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8 Scary Facts About Our Everyday Life

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You wake up in the morning, get engage in various activities, eat your food, go to office, do your work, return from your office, eat your food then go to bed. What else you know about your daily life? Here are some facts about our daily life that will definitely surprise you.
1.    If you love to watch television then this is for you. If you watch television for two or more hours every day, your life expectancy gets shortened by more than one year. OMGKAV1108-12.    Sneezing hard could result into hurting your ribs. Adding to that, if you hold back your sneeze, it could be harmful for your head’s blood vessel. OMGKAV1108-23.    Hearts of females beat faster than males. skd238543sdc4.    Do you know a toilet seat is cleaner than you office desk? According to a survey, office desk could have about 400 times more bacteria than your home’s toilet seat. OMGKAV1108-45.    Have you ever imagined that candles could be dangerous? More than 10,000 houses burnt every year due to candles. OMGKAV1108-56.    A human’s left lung is always smaller than the right lung. It is to provide enough space to the heart. Anatomy of the heart and lungs (outspread to let the heart visible) and pulmonary circulation (pulmonary blood circulation). This image is part of a series on pulmonary pathologies. See. images 0447007 and 0447307 for the healthy lung, 0445407 and 0445507 for the normal pulmonary circulation (heart, lungs and vessels), 0447407 and 0447507 for a symbolic representation of pulmonary pathologies, 0445607, 0445707, 0447107 and 0447207 for the lung cancer, 0445807, 0443807, 0446107, 0446207, 0446907, 0447607 and 0447707 for pulmonary embolism, 0551407, 0551507, 0551607 and 0551707 for the tuberculosis.7.    If you are among the people who love to wear a ring then you must consider wearing it because it could contain more than 730 million bacteria under it. OMGKAV1108-78.    Texting is dangerous when you are driving. In the United States alone, more than 5,000 people get killed when they are texting while driving.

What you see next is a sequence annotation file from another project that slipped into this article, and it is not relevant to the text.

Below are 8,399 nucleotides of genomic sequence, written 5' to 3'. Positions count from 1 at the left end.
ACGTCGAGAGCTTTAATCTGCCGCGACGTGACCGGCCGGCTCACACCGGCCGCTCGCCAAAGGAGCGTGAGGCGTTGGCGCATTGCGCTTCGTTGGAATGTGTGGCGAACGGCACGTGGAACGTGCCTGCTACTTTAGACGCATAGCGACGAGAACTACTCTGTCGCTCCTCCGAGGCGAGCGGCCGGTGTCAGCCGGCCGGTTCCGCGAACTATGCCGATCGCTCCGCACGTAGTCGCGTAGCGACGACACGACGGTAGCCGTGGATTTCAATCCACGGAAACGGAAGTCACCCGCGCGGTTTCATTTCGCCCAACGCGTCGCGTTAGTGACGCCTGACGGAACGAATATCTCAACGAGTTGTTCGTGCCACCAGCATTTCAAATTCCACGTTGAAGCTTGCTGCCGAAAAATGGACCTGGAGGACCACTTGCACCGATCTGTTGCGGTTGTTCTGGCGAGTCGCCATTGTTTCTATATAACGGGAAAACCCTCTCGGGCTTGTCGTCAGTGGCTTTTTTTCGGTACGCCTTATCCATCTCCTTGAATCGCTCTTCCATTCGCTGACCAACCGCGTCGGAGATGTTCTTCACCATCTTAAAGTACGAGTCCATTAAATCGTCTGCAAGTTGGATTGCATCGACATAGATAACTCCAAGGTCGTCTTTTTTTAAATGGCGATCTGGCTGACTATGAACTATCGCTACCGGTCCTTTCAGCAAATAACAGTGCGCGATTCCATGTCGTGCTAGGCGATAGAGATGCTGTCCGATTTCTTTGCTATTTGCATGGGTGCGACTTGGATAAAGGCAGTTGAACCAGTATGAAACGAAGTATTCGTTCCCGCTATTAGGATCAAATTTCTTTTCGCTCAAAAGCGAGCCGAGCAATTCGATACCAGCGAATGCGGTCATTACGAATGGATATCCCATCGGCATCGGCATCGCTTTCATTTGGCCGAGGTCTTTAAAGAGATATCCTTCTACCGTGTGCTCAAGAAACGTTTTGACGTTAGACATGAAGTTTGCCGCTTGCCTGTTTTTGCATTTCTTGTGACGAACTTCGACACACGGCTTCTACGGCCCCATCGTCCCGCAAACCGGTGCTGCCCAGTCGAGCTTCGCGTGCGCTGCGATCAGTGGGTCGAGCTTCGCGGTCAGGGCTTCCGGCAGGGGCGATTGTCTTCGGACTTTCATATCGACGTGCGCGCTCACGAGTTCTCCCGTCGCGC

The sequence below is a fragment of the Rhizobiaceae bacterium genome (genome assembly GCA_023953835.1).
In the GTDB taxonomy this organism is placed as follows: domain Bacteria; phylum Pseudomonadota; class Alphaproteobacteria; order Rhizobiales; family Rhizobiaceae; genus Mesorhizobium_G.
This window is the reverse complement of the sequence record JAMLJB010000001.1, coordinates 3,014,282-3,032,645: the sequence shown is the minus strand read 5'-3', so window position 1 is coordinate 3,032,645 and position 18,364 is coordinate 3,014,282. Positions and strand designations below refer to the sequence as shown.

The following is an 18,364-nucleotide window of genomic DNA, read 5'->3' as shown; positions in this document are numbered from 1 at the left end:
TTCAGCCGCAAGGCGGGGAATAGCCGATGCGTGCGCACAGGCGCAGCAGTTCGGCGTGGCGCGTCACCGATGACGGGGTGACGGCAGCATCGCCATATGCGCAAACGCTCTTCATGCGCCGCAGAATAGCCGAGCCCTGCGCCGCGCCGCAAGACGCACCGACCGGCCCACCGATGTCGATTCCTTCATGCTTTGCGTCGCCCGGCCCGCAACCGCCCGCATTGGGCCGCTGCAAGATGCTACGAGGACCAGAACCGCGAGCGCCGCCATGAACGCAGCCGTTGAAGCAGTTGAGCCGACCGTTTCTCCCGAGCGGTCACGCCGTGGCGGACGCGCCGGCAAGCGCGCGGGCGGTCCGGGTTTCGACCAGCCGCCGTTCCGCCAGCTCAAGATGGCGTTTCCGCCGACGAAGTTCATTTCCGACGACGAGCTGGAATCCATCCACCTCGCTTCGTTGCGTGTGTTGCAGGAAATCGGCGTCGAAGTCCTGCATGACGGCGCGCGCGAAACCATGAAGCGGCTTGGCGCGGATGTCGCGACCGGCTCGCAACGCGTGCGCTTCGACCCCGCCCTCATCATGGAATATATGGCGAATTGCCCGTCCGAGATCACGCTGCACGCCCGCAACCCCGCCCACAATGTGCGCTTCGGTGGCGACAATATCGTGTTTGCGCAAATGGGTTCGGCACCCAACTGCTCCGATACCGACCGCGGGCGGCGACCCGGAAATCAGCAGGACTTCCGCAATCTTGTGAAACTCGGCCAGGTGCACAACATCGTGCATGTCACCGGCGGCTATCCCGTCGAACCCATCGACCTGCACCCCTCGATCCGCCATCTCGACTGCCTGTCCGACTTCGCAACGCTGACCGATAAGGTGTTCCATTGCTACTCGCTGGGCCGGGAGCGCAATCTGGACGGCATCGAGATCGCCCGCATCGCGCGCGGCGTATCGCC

To go with Asia-telecom-SMS-technology-Internet by Martin Abbugao This photo, taken on June 21, 2012, shows a person using a mobile phone touch screen keypad to write a text message in Singapore. Text messaging, the humble telecoms service that turned into a global phenomenon, is under threat from free smartphone services and operators need to find alternative revenue streams, analysts say.  AFP PHOTO / ROSLAN RAHMAN        (Photo credit should read ROSLAN RAHMAN/AFP/GettyImages)

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